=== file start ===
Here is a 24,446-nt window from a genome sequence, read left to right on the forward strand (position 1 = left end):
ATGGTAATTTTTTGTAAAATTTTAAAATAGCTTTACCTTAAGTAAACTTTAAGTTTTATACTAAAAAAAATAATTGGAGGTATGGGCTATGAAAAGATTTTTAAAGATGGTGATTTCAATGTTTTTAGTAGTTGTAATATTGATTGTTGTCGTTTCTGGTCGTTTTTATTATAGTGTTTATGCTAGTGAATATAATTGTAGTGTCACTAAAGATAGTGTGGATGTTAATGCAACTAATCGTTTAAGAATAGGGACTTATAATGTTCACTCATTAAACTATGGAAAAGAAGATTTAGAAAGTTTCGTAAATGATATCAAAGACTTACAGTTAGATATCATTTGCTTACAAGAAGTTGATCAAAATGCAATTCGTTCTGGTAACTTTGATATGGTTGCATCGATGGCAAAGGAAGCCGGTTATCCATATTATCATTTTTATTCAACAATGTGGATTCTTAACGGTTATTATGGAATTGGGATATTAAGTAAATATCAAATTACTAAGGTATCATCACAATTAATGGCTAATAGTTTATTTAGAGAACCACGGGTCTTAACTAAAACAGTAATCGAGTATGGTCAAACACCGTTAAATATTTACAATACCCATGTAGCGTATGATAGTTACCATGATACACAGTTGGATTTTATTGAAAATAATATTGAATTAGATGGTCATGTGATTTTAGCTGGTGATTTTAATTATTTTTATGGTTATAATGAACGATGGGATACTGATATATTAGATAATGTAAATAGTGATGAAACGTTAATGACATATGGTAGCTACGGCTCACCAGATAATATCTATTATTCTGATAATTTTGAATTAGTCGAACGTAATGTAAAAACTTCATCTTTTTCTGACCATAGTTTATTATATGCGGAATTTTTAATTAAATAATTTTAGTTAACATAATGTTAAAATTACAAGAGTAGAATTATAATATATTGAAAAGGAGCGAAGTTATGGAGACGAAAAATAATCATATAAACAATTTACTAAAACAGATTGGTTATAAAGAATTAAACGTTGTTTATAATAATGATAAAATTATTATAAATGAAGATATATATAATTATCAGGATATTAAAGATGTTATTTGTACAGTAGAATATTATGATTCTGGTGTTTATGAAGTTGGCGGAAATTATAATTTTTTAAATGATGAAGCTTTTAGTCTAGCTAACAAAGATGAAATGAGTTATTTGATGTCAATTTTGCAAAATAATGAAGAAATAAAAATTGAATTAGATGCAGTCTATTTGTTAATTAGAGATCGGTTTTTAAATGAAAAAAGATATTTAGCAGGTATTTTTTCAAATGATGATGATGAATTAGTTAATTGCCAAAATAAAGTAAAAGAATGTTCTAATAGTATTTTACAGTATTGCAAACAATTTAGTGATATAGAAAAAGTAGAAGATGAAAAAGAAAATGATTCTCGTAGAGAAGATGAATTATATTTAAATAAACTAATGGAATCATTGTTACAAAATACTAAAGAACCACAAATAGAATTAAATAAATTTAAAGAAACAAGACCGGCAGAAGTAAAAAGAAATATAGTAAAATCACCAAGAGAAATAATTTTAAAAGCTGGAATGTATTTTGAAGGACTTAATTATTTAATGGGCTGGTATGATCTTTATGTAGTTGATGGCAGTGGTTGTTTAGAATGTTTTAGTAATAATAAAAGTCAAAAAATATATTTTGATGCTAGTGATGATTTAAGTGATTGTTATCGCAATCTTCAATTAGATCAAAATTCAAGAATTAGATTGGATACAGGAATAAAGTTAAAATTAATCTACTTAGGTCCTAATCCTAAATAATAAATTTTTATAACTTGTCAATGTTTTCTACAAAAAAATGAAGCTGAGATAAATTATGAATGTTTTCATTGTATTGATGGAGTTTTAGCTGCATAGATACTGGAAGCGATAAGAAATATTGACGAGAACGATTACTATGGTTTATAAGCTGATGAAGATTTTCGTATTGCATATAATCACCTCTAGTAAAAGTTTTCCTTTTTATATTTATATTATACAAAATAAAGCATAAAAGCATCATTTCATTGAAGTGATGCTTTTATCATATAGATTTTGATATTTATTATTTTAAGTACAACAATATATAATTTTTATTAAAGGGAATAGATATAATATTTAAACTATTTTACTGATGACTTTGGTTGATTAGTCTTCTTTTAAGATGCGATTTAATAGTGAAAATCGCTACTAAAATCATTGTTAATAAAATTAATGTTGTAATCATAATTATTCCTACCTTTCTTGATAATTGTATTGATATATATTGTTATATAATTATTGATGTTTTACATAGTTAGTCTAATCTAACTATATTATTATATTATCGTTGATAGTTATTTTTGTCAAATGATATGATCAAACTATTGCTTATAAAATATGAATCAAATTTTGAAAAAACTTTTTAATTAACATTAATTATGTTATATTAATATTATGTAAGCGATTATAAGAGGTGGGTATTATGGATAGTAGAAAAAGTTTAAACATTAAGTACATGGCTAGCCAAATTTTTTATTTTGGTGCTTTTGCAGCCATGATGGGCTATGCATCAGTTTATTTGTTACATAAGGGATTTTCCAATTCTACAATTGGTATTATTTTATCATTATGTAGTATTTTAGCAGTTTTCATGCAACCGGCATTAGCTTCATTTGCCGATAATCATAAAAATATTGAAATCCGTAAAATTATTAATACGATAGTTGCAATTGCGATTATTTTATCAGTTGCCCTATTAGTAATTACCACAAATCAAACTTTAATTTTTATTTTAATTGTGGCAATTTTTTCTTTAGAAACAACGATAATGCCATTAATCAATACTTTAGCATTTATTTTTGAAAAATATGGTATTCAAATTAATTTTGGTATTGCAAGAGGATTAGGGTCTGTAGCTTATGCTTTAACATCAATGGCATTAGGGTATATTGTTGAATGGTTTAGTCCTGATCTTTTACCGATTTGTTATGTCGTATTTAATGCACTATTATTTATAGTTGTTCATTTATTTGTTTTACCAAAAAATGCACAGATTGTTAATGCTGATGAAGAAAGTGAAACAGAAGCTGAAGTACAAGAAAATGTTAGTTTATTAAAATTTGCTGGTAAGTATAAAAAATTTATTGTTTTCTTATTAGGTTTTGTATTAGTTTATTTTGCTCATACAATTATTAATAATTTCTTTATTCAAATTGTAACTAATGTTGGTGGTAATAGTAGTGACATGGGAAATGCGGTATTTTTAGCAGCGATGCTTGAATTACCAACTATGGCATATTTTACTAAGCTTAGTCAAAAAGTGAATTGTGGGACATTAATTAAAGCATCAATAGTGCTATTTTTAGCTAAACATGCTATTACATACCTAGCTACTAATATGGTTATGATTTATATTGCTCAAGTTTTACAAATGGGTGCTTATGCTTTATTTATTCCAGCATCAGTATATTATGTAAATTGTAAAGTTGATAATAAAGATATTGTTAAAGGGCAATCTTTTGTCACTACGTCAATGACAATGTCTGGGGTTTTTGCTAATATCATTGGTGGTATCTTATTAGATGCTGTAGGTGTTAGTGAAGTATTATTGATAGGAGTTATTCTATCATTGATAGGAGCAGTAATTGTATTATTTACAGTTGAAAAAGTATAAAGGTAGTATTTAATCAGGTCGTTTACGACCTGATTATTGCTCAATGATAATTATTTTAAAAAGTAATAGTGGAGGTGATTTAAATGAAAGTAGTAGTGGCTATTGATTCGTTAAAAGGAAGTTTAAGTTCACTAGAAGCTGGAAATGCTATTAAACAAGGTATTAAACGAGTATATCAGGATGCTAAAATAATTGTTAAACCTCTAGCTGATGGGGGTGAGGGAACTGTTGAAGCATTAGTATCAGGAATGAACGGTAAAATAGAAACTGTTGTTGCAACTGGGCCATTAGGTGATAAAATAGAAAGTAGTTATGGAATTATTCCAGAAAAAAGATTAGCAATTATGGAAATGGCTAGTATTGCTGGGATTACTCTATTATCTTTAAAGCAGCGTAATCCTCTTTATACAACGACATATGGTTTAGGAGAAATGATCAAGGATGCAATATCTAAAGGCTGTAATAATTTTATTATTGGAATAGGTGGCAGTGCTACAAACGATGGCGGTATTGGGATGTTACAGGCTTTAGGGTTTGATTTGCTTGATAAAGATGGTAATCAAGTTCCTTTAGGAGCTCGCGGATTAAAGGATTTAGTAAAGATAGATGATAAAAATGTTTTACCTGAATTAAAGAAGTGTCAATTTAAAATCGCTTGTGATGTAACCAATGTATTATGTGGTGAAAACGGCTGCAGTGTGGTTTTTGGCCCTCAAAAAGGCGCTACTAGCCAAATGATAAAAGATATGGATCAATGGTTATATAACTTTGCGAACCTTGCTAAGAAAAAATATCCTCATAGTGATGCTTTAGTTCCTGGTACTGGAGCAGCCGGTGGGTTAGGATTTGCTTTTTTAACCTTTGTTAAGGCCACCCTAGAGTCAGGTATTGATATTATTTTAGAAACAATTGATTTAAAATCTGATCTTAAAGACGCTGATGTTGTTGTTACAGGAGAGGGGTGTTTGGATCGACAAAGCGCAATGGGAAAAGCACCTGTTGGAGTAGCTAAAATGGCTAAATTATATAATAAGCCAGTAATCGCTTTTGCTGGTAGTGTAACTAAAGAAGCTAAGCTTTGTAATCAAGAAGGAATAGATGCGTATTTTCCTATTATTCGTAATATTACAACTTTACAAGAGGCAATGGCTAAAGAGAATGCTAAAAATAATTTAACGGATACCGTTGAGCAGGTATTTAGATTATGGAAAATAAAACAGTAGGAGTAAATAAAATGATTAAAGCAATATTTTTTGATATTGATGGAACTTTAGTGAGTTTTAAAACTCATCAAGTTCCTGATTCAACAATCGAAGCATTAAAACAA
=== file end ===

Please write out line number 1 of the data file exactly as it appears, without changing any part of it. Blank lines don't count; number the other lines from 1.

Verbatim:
Here is a 24,446-nt window from a genome sequence, read left to right on the forward strand (position 1 = left end):